This week, I spoke at the 2013 Urban Agriculture Summit in Sweden, which brought together leading decision makers from China, Japan, India, the Middle East, Europe, and the United States to discuss the future of urban agriculture.
More than half of all people in the world live in cities – with 2.7 million people living in Chicago alone. By 2050, 80 percent of the world’s population will live in urban areas, according to the United Nations. Finding better ways for urban farmers and food entrepreneurs to grow food, raise livestock, and process and manufacture food in Chicago and other cities worldwide is more important than ever before.
And there are many initiatives already underway in Chicago that are helping urban farmers, businesses, and consumers find ways to grow, sell, and process food.
Advocates for Urban Agriculture has partnered with the Chicago Urban Agriculture Mapping Project to inventory and map the thousands of urban agriculture projects taking place across the Chicago metro area. This project will connect Chicago urban producers and consumers by offering a comprehensive overview of exactly where food is growing around the city.
And the Chicago Metropolitan Agency for Planning (CMAP) started the Green Healthy Neighborhoods (GHN) initiative which plans to turn parts of Englewood, as well as areas of Woodlawn and Washington Park, into thriving urban farms – producing jobs, healthier food, and an economic boost for these South Side communities. CMAP hopes that urban farming can be a solution for a “crippling housing market, lack of employment opportunities, and many years of population decline.”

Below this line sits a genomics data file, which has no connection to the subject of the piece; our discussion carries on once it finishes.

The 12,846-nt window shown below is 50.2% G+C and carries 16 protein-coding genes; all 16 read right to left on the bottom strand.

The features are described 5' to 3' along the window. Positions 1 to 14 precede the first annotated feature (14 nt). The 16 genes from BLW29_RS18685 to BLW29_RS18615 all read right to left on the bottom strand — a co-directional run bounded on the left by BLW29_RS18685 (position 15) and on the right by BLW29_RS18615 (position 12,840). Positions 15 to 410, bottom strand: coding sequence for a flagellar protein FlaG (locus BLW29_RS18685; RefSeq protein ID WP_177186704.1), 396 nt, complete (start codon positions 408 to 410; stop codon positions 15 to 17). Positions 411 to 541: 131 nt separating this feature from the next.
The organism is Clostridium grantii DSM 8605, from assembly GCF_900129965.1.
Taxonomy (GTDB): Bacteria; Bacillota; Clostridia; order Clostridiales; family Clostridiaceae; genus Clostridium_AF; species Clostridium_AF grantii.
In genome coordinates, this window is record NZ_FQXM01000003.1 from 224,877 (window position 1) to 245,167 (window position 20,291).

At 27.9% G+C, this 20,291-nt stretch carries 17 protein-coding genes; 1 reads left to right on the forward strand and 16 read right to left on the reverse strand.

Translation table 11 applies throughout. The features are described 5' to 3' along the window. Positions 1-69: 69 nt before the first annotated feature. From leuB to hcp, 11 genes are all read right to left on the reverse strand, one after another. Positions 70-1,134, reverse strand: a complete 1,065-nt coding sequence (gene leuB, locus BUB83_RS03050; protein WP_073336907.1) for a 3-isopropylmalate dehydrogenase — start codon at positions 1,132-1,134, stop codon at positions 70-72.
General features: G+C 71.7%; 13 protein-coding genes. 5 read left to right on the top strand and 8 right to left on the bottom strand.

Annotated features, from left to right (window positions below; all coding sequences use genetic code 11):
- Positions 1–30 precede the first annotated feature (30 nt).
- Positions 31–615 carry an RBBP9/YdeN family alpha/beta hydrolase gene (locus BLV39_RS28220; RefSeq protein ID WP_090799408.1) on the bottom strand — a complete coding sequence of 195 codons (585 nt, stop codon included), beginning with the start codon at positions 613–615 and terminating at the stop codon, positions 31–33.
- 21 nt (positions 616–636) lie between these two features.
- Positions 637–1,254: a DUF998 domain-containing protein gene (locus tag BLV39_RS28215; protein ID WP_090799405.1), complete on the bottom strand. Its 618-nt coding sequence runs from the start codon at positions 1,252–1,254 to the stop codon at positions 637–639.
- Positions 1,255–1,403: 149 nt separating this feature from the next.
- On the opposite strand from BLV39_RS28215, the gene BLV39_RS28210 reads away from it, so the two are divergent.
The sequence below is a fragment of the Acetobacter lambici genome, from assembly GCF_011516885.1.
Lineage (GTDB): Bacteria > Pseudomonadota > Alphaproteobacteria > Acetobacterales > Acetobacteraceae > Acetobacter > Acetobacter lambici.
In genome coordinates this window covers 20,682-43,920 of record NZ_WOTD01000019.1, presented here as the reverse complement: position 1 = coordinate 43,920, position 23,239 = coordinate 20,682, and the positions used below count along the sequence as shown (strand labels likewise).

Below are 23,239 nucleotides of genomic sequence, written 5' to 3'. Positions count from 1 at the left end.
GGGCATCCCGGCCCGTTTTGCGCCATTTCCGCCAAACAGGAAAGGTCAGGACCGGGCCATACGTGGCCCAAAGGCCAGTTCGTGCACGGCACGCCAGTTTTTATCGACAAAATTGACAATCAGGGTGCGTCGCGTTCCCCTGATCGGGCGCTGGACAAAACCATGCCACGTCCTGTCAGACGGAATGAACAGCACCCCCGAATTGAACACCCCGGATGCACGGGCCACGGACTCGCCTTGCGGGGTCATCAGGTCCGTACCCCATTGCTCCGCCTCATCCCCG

The urban agriculture movement isn’t only happening in Chicago, however – it’s growing worldwide. According to the U. N. Food and Agriculture Organization (FAO), by 2030 the urban population of sub-Saharan Africa will reach almost 600 million, double what it was in 2010. Growing Greener Cities in Africa, an FAO initiative, is hoping to meet the ‘zero hunger’ challenge by fostering urban farming in quickly developing African cities. Growing Greener Cities aims to ensure a year-round supply of fresh produce from market gardens at affordable prices.
And Urban Harvest is a challenge program, created by the Consultative Group on International Agricultural Research (CGIAR), which aims to provide strategic analysis of urban agricultural and policy development to enhance the role of urban agriculture in tackling poverty while also improving public health and sustainability in cities.
It is important that we find ways to ensure that urban farmers and food entrepreneurs get the support, attention, research, and investment they need to raise incomes, reduce malnutrition, decrease urban unemployment, and make cities more livable.
What Chicago urban agriculture initiatives are you a part of? How do you think we can foster urban farming here in Illinois and also around the world?
Filed under: urban agriculture